He is especially dependent on Kuhn, whom he describes as "one of the single greatest geniuses of the 20th century" -- [one who] "towers above all others of recent memory in intellect and his understanding of the world's religions." Further, "Kuhn has more to offer the Church than all the scholars of the Jesus Seminar together. More than John Spong, C. S. Lewis, Joseph Campbell or Matthew Fox." Harpur declares himself "stunned at the silence with which [Kuhn's] writings have been greeted by scholars."


I emailed 20 leading international Egyptologists, regarding the contributions made to the field by Kuhn, Higgins and Massey. I also asked their opinion of the following claims by Kuhn (and hence Harpur):

* That the name of Jesus was derived from the Egyptian Iusa, which means "the coming divine Son who heals or saves."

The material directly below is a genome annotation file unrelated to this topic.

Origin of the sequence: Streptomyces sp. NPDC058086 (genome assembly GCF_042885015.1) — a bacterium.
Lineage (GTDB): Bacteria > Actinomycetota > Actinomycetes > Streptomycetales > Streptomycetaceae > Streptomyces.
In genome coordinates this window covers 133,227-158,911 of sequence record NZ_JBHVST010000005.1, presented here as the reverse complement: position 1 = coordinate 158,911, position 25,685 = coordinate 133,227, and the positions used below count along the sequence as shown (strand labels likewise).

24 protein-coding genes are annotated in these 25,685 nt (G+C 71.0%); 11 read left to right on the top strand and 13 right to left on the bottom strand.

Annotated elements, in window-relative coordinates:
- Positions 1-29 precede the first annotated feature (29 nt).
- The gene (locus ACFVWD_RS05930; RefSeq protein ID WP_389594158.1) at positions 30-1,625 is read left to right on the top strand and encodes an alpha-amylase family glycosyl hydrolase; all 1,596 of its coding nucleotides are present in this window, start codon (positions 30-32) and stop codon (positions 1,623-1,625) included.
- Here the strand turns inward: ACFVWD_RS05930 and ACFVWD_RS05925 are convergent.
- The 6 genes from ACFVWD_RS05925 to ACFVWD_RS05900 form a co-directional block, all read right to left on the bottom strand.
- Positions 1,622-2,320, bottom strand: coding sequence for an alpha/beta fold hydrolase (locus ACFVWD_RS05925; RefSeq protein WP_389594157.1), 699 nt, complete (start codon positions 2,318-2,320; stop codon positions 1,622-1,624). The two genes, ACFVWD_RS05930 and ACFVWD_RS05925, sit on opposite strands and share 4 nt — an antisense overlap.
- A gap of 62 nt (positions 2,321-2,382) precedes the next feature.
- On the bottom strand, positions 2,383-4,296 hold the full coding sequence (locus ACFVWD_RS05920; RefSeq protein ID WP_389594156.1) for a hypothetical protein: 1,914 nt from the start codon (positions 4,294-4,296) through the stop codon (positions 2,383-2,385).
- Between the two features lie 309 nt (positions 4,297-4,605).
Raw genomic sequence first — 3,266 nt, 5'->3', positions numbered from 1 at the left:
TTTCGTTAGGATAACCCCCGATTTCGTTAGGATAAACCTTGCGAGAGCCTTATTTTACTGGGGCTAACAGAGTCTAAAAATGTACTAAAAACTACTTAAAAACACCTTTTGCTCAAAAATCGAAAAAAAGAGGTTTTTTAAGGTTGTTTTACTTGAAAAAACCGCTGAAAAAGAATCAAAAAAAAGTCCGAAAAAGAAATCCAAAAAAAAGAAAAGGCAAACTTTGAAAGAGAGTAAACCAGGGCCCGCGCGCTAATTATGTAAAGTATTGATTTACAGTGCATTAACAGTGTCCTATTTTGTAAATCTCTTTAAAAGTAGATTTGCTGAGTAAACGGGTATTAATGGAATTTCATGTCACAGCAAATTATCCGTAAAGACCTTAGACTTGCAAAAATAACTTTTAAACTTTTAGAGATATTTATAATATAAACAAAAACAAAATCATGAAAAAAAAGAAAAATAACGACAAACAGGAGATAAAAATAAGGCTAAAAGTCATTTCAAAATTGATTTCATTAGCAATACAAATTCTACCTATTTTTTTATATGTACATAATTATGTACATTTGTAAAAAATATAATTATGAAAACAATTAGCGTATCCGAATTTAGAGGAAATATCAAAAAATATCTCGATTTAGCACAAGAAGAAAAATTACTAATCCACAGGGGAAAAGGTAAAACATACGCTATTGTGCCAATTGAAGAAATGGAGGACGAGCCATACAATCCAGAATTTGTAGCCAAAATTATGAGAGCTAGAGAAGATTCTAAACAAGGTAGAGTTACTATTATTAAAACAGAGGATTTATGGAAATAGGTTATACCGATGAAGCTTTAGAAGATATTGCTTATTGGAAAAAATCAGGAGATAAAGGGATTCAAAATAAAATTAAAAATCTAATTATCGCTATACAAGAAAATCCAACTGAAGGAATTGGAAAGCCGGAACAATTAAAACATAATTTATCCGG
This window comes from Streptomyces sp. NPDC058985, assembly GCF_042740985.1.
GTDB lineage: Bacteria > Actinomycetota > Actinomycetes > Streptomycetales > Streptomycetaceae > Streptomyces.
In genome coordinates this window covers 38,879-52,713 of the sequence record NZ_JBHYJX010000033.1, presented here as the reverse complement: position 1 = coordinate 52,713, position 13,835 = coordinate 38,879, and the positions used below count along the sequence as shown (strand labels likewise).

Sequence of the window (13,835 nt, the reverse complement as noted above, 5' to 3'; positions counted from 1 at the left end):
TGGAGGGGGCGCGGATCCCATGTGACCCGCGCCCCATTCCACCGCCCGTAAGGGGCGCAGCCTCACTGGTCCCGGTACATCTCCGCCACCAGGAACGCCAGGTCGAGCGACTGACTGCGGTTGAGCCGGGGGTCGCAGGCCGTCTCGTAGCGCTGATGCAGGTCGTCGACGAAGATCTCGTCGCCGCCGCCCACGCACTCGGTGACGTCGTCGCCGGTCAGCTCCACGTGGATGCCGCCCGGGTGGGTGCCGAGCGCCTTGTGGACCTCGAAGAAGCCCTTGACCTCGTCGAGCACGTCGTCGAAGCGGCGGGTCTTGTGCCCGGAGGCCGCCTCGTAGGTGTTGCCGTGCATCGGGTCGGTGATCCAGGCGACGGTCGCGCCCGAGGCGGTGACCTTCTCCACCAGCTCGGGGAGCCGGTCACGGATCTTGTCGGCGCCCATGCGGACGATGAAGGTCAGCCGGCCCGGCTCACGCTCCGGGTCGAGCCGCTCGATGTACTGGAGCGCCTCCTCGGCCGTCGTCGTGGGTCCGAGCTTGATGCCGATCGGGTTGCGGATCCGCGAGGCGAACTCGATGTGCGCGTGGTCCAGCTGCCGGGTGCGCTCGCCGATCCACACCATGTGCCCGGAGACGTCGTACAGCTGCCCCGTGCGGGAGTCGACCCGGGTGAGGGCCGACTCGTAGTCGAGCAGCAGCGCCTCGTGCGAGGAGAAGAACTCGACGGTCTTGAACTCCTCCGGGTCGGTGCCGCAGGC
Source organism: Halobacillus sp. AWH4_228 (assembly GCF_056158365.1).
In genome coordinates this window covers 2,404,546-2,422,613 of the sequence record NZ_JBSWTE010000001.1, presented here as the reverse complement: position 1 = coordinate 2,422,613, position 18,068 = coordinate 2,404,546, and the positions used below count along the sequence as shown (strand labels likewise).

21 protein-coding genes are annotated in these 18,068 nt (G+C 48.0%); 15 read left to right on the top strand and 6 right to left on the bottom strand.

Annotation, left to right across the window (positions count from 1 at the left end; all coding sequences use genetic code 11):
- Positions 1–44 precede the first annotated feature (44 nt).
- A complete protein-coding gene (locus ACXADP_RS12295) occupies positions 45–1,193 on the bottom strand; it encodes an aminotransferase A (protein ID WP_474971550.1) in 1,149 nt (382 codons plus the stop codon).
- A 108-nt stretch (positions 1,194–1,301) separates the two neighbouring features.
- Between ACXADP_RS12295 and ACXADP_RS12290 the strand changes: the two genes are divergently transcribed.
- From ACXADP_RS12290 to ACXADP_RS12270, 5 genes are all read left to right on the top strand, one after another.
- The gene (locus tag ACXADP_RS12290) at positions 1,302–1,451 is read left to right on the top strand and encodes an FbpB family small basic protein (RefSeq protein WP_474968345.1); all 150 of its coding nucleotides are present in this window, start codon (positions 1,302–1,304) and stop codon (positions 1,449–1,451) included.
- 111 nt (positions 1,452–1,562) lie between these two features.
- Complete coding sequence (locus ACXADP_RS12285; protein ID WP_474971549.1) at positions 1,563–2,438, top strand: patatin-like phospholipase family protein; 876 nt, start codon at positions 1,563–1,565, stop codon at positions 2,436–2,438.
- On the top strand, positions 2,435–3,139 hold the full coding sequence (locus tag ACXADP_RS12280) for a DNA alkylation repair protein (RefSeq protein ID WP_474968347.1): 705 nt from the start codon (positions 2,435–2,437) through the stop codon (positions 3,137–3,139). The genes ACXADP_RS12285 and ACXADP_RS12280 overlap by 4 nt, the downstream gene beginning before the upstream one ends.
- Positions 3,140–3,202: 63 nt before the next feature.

* That the god Horus is "an Egyptian Christos, or Christ . . . He and his mother, Isis, were the forerunners of the Christian Madonna and Child, and together they constituted a leading image in Egyptian religion for millennia prior to the Gospels."

* That Horus also "had a virgin birth, and that in one of his roles, he was 'a fisher of men with 12 followers.'"

* That "the letters KRST appear on Egyptian mummy coffins many centuries BCE, and . . . this word, when the vowels are filled in . . . is really Karast or Krist, signifying Christ."

* That the doctrine of the incarnation "is in fact the oldest, most universal mythos known to religion. It was current in the Osirian religion in Egypt at least 4,000 years BCE."